Moundbuilders: Ancient Peoples of Eastern North America

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Overview

"The Moundbuilders covers the entire sweep of Eastern Woodlands prehistory, with an emphasis on how societies developed from hunter-gatherers to village farmers and town-dwellers. Great strides have been made in recent research and many of the most impressive mounds, such as Poverty Point, Cahokia, and Moundville, are described and discussed in detail." This wide-ranging and copiously illustrated book, complete with a gazetteer of sites to visit, will be the perfect guide to the region for the archaeologist, student, tourist, and traveler.
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Editorial Reviews

Library Journal
Milner (anthropology, Pennsylvania State Univ.; The Cahokia Chiefdom) presents a thorough and comprehensive chronological survey of the history of prehistoric moundbuilding in eastern North America. Prehistoric mounds have fascinated and mystified people since the European settlement of North America began. Moundbuilding began among Native American groups as early as 3400 B.C.E. and continued in some areas of what is now the southern United States until around the time of the first contact with Europeans in the 16th century C.E. The greatest concentration of mound sites occurs in the Ohio and Mississippi River valleys. Milner gives in-depth descriptions of the various types of mounds that have been discovered and excavated, including burial mounds, flat-topped platform mounds, defensive earthworks, and effigy mounds, which were made in the shapes of animals. The strength of Milner's description lies in his use of accessible, nontechnical language and in his ability to clearly explain how the archaeological evidence found at the various mound sites gives important clues for discerning Native American lifestyles from the distant past. Excellent illustrations (133 b&w, 20 color) and extensive bibliographical references complement the text. Recommended for anthropology and archaeology collections in academic libraries.-Elizabeth Salt, Otterbein Coll. Lib., Westerville, OH Copyright 2004 Reed Business Information.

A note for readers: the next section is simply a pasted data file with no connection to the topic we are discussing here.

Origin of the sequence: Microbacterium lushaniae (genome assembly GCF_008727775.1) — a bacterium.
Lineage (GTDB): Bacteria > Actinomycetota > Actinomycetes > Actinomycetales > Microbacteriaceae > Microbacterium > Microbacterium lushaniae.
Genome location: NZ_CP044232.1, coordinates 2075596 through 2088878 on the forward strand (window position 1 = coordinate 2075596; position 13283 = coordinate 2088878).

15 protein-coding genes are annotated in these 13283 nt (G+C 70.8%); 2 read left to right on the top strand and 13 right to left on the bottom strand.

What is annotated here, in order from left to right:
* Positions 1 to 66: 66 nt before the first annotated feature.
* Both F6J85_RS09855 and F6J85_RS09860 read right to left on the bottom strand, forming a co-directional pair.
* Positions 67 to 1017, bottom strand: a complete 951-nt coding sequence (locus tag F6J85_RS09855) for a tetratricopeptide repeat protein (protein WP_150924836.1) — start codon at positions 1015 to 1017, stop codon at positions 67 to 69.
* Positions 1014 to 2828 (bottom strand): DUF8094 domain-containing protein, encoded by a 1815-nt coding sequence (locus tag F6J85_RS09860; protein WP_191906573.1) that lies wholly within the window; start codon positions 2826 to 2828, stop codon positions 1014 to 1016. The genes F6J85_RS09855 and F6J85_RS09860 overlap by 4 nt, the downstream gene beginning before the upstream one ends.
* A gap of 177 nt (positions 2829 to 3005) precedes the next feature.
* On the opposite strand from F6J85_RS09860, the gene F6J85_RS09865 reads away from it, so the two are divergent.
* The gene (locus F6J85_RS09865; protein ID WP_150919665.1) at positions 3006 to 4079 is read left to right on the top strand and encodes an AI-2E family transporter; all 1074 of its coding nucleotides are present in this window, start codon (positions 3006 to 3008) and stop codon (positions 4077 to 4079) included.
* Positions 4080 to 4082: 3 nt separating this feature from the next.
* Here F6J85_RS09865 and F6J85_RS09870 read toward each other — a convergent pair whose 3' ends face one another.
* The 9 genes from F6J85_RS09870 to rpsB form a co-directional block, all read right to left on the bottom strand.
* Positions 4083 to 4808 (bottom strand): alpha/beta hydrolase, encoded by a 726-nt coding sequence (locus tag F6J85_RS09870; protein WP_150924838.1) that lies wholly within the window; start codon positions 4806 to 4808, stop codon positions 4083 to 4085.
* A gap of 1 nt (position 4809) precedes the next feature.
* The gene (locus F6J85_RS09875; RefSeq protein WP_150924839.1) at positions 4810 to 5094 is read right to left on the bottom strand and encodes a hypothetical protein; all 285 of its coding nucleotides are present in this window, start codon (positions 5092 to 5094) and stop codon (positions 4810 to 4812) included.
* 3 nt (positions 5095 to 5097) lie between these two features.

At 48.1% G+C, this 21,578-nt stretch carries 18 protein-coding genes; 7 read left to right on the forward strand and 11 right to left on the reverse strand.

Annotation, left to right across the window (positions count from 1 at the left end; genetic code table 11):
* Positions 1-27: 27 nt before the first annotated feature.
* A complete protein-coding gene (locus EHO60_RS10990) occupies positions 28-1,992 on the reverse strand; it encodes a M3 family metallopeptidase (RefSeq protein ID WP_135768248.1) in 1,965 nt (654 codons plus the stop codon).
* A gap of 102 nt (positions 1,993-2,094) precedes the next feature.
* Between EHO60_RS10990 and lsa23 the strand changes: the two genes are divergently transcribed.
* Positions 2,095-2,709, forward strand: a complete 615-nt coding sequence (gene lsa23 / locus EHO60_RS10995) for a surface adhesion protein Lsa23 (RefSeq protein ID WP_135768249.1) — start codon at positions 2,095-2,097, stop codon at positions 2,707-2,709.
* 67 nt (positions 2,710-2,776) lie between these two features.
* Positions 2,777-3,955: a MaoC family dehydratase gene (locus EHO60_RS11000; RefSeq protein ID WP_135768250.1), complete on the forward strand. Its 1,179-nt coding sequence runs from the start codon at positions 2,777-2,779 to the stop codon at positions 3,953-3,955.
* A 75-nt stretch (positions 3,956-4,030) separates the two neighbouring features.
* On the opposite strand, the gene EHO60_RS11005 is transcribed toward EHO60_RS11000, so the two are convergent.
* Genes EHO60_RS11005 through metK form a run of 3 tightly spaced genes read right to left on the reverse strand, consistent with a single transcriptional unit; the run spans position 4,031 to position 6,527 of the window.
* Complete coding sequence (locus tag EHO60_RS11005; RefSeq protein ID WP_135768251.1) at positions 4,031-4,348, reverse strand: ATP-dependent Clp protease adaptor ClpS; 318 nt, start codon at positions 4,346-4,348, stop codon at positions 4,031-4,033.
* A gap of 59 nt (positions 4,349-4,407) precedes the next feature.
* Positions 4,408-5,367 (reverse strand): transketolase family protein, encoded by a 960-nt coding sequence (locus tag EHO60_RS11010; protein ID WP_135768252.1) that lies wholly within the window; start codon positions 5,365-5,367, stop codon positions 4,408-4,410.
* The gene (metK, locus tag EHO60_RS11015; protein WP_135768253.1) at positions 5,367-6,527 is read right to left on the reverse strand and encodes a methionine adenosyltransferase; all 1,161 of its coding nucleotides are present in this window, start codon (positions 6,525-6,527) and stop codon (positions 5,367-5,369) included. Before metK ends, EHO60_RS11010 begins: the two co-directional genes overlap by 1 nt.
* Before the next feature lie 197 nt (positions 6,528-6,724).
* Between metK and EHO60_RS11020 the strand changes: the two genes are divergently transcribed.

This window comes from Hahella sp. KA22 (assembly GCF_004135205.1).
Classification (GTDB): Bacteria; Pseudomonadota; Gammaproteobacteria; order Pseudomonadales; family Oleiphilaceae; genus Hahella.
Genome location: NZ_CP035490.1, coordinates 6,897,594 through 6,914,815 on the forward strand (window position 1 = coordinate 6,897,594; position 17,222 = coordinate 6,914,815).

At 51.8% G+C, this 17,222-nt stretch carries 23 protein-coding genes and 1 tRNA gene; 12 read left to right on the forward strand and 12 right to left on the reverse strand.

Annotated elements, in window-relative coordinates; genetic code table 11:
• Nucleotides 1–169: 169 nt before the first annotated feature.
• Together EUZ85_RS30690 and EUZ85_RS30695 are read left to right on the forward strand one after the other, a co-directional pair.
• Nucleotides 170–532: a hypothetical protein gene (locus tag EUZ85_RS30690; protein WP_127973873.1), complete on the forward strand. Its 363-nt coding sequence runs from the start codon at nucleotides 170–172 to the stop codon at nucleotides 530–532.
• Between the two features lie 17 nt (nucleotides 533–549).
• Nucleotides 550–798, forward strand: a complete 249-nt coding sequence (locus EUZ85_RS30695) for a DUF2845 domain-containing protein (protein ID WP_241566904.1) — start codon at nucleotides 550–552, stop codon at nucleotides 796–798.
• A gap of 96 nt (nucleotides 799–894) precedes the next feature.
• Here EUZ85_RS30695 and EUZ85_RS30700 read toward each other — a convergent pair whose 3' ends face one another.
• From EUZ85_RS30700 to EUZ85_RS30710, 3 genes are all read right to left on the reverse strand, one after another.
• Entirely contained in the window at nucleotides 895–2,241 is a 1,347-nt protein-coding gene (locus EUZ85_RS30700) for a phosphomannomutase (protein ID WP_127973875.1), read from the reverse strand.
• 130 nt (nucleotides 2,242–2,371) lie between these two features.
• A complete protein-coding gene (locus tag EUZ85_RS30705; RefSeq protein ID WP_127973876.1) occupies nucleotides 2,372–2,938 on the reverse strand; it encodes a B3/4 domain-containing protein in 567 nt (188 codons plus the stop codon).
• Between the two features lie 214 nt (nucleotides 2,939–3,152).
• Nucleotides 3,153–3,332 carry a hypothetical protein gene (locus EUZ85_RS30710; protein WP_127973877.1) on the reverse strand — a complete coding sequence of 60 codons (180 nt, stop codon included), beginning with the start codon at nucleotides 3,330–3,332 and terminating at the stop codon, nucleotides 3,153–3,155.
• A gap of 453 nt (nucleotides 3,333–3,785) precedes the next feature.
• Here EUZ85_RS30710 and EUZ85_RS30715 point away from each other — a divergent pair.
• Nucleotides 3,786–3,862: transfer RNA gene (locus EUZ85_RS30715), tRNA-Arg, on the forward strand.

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Product Details

  • ISBN-13: 9780500284681
  • Publisher: Thames & Hudson
  • Publication date: 4/15/2005
  • Series: Ancient Peoples and Places Series
  • Pages: 224
  • Sales rank: 625,464
  • Product dimensions: 6.30 (w) x 9.50 (h) x 0.80 (d)

Meet the Author

George R. Milner is Professor of Anthropology at Pennsylvania State University. His previous books include The Cahokia Chiefdom: The Archaeology of a Mississippian Society.

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Table of Contents

Preface 7
Chronological Table 9
1 A Heavily Forested and Thinly Peopled Land 11
2 Mobile Hunter-Gatherers: Paleoindian and Early Archaic 22
3 Sedentary Hunter-Gatherers: Middle to Late Archaic 34
4 Builders of Burial Mounds and Earthworks: Early to Middle Woodland 54
5 Villagers Facing Great Change: Late Woodland 105
6 Chiefs Come to Power: Mississippian 124
7 Northern Villagers: Late Prehistory 177
8 A Trail of Tears: Native American and European Contact 190
Guide to Eastern Woodlands Sites 199
Notes to the Text 204
Further Reading 208
Sources of Illustrations 219
Index 221
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